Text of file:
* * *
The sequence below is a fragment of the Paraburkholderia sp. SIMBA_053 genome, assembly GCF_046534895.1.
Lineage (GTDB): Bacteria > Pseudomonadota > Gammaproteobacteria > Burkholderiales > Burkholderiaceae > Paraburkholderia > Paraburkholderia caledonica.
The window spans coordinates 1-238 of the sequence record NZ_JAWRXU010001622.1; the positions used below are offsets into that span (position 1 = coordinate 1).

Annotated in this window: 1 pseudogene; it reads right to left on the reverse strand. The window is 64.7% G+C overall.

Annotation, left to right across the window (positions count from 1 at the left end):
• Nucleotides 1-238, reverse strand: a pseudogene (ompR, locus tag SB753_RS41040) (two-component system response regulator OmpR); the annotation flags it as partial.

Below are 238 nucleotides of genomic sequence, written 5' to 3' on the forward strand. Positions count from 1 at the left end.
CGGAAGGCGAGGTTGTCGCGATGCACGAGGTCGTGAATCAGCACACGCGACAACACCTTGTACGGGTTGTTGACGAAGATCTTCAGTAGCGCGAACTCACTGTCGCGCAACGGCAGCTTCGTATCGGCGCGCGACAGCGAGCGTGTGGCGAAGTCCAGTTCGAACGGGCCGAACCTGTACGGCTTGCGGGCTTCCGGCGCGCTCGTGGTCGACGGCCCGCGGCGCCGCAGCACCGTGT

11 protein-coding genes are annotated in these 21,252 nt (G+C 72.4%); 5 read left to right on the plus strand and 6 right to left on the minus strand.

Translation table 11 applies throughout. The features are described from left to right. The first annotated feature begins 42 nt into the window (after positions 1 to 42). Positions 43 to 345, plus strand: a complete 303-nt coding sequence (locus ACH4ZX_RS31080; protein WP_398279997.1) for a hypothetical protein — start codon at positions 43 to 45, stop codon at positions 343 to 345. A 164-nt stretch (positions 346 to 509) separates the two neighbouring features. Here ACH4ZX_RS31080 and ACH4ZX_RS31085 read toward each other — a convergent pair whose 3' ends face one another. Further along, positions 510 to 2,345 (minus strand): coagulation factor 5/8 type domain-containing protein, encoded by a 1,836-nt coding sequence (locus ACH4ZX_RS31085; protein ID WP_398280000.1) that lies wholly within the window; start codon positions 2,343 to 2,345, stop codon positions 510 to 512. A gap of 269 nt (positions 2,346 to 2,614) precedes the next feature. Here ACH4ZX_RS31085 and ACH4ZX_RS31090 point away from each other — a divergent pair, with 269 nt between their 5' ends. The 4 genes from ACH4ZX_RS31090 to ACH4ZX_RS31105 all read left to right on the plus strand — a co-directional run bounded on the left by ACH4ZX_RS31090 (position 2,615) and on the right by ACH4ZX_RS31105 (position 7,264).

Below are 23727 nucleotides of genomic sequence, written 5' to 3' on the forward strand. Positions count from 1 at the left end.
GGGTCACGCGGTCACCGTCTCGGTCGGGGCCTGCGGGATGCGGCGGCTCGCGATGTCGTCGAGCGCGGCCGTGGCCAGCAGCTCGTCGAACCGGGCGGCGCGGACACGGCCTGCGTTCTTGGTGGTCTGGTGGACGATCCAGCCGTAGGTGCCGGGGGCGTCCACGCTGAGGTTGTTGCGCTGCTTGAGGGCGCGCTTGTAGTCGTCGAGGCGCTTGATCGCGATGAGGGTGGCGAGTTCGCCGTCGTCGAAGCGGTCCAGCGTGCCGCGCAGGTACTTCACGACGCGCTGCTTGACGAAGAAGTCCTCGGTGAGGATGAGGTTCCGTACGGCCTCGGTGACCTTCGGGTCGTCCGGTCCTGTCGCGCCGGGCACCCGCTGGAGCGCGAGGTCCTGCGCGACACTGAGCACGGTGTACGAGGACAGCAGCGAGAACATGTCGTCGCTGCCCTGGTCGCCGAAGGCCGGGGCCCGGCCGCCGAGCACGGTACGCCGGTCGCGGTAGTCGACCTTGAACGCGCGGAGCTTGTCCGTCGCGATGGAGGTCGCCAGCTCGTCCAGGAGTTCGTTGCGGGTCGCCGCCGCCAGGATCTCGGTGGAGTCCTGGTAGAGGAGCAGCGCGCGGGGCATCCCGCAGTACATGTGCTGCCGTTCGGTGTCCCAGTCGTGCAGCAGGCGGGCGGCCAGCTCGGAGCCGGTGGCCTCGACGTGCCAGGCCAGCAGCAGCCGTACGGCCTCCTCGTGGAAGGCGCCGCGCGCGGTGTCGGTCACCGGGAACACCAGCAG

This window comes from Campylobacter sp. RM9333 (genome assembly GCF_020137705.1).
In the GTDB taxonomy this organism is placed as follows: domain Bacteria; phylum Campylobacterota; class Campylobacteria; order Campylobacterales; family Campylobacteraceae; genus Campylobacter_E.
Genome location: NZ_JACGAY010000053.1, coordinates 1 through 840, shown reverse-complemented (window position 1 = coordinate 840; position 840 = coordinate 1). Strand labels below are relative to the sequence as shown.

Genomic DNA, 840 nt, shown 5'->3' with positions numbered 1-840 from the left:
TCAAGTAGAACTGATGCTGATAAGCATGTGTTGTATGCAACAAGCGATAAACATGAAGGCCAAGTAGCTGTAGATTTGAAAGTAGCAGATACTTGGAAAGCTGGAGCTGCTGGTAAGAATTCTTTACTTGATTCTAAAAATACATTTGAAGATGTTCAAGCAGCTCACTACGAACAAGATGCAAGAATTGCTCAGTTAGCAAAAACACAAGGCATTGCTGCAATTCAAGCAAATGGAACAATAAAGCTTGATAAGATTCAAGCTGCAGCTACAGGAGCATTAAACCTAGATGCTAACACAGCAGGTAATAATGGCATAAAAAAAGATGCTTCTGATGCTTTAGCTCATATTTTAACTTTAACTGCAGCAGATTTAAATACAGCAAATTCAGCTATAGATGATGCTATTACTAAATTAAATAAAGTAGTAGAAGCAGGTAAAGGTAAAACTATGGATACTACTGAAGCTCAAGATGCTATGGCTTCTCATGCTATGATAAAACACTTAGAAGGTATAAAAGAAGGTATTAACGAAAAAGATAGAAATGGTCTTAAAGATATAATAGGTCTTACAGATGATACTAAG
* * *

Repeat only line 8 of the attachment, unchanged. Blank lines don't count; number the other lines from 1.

CGGAAGGCGAGGTTGTCGCGATGCACGAGGTCGTGAATCAGCACACGCGACAACACCTTGTACGGGTTGTTGACGAAGATCTTCAGTAGCGCGAACTCACTGTCGCGCAACGGCAGCTTCGTATCGGCGCGCGACAGCGAGCGTGTGGCGAAGTCCAGTTCGAACGGGCCGAACCTGTACGGCTTGCGGGCTTCCGGCGCGCTCGTGGTCGACGGCCCGCGGCGCCGCAGCACCGTGT